Election Day is six weeks away. In August, I began a three-part series on why you must vote. Last month’s column talked about the critical issues like access to healthcare impacted by the individuals we elect into office. This month it’s personal. It’s about us and how Black voter apathy is simply wrong in light of our history and the current attacks across the country on our right to vote.
Let’s start with our history. Prior to the Voting Rights Act of 1965, African Americans across the country, but particularly in the South, were systematically prevented from exercising their right to vote. Methods both “legal” and illegal were used to prevent Blacks from having a say in the political system that governed their lives. African Americans who attempted to vote were faced with bullying, ridicule, prohibitive fees, violence and in some instances death. My own grandfather who lived in Mississippi was told that in order to vote he had to recite the Bill of Rights to the Constitution from memory.
The Voting Rights Act of 1965 made all the previously “legal” methods used to bar Black voters from the polls illegal and gave us the power of the federal government to force our way into the voting booth. The bill led to African Americans becoming a political force; led to Black elected officials and judges and, ultimately, to the country’s first Black President. African Americans came out in force behind then candidate Obama in 2008 and played a critical role in sending him to the White House. And now today, as the first Black President seeks re-election we are seeing a new assault on the voting rights of African Americans, led by people elected in the wake of high Black voter apathy during the mid-term elections of 2010.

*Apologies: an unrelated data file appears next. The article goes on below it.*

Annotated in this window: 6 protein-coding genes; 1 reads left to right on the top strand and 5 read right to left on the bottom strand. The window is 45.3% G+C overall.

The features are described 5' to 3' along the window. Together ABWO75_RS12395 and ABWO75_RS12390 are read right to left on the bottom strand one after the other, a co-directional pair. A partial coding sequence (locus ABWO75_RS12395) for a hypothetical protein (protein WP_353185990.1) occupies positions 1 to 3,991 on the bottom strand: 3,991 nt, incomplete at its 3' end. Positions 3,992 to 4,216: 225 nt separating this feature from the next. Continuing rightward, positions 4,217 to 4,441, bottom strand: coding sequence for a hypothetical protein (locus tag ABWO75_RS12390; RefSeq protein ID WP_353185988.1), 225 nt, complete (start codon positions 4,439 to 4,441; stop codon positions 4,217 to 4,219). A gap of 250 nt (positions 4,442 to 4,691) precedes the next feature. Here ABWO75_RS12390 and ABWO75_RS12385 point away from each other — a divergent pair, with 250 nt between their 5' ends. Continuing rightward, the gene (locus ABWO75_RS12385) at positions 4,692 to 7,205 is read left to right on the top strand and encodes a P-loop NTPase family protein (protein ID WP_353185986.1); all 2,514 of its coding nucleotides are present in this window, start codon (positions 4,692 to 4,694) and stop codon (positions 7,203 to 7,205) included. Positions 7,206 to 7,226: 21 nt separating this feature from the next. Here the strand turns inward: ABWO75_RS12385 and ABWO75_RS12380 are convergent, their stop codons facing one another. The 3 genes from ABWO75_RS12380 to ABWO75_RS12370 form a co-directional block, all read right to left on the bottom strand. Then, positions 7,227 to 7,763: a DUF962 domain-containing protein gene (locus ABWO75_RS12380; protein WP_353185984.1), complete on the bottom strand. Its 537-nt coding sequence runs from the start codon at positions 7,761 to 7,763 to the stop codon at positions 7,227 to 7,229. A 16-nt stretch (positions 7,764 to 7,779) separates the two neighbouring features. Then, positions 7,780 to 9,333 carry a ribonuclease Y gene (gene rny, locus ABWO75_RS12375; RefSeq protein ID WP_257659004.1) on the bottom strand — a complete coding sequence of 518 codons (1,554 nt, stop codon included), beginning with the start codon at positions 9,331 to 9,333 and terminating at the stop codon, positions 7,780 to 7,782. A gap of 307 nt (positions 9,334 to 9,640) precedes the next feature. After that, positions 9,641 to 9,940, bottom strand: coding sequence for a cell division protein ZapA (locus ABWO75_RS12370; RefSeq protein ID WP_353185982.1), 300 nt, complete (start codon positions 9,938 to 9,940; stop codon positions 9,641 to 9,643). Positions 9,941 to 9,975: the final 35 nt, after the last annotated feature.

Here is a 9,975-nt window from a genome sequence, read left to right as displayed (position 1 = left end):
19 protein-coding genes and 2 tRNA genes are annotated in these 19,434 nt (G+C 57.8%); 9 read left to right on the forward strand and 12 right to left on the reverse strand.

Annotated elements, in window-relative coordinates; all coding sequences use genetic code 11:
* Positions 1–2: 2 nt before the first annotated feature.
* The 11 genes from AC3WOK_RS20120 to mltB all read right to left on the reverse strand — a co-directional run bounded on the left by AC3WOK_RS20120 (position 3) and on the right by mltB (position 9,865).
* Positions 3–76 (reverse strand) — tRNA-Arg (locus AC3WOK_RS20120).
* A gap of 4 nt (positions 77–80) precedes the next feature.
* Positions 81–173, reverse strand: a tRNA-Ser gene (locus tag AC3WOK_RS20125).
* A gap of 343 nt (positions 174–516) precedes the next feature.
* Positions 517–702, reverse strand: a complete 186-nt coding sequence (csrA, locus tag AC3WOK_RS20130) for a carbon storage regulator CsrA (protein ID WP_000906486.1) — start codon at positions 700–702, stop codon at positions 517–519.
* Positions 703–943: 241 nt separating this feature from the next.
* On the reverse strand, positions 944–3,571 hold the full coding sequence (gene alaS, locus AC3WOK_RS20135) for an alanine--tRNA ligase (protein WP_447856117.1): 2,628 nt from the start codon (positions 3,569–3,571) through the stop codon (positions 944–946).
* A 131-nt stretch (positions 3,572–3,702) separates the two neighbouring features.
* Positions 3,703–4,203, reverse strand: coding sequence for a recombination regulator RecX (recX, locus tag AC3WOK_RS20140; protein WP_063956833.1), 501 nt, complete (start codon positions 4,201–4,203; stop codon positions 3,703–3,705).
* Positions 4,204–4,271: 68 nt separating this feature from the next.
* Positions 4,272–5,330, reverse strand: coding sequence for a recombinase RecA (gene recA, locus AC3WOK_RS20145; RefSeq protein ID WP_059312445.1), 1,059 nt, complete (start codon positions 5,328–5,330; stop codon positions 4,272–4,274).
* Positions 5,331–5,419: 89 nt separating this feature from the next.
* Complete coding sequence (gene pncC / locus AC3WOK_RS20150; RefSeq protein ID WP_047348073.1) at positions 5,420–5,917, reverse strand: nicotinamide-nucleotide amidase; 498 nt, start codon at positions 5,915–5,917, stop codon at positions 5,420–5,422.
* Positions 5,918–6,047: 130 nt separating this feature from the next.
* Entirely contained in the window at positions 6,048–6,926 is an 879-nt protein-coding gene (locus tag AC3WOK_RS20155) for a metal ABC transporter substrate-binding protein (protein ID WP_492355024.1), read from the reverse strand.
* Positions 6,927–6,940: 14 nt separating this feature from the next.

History repeats itself. We entered this election season with voter ID and other types of voter suppression laws in 17 states that could deprive an estimated 700,000 young people of color the right to vote, according to a new study by the University of Chicago. Another study shows that 25 percent of Blacks lack the ID being required in some areas compared to 16 percent of Hispanics and 9 percent of Whites. A Texas judge struck down a law that would have required voters to show a photo at the polls, calling it racially discriminatory. This week, a judge in Pennsylvania is expected to rule on whether voters in that key swing state could easily obtain state-issued ID cards in time for Election Day. Across the country, but particularly in critical swing states like Florida, Virginia and Ohio, efforts are underway to limit the Black vote. Our history and the current attack on voter rights ought to tell us something. If Black votes mean nothing, if African Americans have no political power, no ability to influence or effect government, why are people so intent on preventing us from voting?
The Black community has more to lose than it could ever hope to gain by boycotting this election. During the Civil Rights Movement, boycotts were used as leverage. I assure you that not voting isn’t going to give you a leg up on anything. As you participate less and less in the process, you might find the country moving away from the things that matter to you.
It’s your community. It’s your economic security. It’s your child’s education. It’s your heritage to fight for the right to vote. This is personal. It’s been less than 50 years since the Voting Rights Act outlawed discriminatory voting practices following decades of protest, humiliation, injury and bloodshed. And here we are, still fighting. My grandfather, a United States citizen, was never allowed to vote; something he regretted his entire life. Unfortunately, he was not alone. Millions of African Americans also never got that chance. The intent of voter suppression laws is as transparent today as it was when my grandfather was denied the right to vote. Our history and our present are bright beacons reminding us of the power of our vote. How can we side with those who would hold us back and waste it? The National Urban League is fighting back through its Occupy the Vote initiative, encouraging people to register and making sure voters have the proper identification. In Illinois, the Chicago Urban League is doing its part by registering voters at our headquarters at 4510 S. Michigan Avenue Monday through Saturday through October 9. Election Day is on Tuesday, November 6. I encourage you to honor our history and fully participate in our democracy. This time and every time, it’s personal.
Andrea L. Zopp is President and CEO of the Chicago Urban League.